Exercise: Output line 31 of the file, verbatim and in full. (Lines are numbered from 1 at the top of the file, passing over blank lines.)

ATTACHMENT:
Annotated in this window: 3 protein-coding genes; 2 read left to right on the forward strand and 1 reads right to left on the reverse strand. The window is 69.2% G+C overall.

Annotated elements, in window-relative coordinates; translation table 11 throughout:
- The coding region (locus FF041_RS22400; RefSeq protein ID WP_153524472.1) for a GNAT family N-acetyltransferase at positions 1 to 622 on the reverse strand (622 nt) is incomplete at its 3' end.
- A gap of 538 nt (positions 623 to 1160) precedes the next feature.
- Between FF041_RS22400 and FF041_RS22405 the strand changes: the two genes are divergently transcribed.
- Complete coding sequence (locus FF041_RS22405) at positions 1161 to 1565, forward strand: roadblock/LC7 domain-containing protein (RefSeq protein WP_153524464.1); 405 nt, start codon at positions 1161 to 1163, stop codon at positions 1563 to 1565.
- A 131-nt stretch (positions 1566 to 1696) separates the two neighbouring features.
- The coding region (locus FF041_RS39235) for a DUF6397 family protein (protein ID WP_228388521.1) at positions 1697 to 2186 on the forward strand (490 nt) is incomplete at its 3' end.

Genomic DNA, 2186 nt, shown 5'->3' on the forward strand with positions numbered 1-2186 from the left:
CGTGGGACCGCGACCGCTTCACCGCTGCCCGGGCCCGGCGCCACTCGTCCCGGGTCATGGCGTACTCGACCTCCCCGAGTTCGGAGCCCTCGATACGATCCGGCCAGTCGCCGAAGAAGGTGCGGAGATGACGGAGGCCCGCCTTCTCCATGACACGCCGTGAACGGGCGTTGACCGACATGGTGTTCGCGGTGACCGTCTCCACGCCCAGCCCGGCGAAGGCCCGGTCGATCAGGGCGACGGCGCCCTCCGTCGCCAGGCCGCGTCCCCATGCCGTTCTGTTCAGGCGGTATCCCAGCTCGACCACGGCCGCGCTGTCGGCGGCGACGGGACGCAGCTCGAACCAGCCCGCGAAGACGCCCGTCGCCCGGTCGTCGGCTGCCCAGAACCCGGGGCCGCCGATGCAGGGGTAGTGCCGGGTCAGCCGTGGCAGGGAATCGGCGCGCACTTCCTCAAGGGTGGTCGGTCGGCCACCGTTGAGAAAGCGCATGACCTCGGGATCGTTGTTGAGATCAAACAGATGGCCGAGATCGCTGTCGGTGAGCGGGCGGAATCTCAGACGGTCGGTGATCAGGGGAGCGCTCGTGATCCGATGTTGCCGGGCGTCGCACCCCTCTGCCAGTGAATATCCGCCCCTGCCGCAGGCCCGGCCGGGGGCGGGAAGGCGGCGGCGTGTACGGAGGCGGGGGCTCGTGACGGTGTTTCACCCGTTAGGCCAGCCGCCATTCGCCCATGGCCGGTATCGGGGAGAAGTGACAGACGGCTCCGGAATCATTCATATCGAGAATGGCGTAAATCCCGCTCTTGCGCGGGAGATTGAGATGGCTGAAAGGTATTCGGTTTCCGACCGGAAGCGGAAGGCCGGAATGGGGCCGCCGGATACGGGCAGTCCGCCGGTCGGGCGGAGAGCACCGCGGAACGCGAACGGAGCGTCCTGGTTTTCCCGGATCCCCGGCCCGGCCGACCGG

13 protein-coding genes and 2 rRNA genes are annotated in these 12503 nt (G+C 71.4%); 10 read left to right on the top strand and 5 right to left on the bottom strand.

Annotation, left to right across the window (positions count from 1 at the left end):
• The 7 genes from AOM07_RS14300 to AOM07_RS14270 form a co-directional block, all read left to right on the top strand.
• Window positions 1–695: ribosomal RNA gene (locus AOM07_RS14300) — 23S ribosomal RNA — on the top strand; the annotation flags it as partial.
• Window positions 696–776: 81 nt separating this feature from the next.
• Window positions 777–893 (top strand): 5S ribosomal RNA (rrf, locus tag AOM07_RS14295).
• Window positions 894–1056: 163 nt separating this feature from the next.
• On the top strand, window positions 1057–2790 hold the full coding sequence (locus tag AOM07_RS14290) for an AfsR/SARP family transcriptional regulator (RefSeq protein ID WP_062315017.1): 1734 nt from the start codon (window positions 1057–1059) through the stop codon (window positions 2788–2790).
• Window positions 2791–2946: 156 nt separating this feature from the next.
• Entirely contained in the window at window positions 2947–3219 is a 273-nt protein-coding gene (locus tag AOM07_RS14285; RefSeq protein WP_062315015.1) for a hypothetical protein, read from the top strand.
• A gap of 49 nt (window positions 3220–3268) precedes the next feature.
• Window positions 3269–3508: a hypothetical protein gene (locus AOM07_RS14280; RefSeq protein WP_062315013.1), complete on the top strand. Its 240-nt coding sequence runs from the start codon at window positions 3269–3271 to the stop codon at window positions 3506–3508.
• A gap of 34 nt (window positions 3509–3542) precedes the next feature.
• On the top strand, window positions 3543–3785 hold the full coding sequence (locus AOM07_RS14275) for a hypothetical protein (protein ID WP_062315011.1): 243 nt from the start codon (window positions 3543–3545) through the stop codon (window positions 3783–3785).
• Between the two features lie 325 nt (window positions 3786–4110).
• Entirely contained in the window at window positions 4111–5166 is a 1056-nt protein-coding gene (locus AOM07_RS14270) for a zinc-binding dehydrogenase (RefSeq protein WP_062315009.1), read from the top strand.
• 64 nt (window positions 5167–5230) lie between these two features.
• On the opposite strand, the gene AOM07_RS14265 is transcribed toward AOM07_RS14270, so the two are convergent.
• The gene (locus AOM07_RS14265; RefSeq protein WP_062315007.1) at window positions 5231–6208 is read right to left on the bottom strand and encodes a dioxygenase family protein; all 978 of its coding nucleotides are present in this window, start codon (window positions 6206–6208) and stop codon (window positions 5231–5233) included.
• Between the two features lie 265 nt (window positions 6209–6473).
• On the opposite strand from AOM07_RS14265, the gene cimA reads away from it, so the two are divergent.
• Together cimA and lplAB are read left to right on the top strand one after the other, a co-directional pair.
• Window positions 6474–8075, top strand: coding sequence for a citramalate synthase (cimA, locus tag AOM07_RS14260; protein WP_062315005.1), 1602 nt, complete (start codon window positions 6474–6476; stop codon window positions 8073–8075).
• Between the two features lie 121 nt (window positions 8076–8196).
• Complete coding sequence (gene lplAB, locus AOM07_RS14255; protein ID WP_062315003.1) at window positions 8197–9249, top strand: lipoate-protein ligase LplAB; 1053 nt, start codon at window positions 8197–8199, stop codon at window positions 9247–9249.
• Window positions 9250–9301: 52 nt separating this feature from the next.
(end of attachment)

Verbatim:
• On the opposite strand from AOM07_RS14265, the gene cimA reads away from it, so the two are divergent.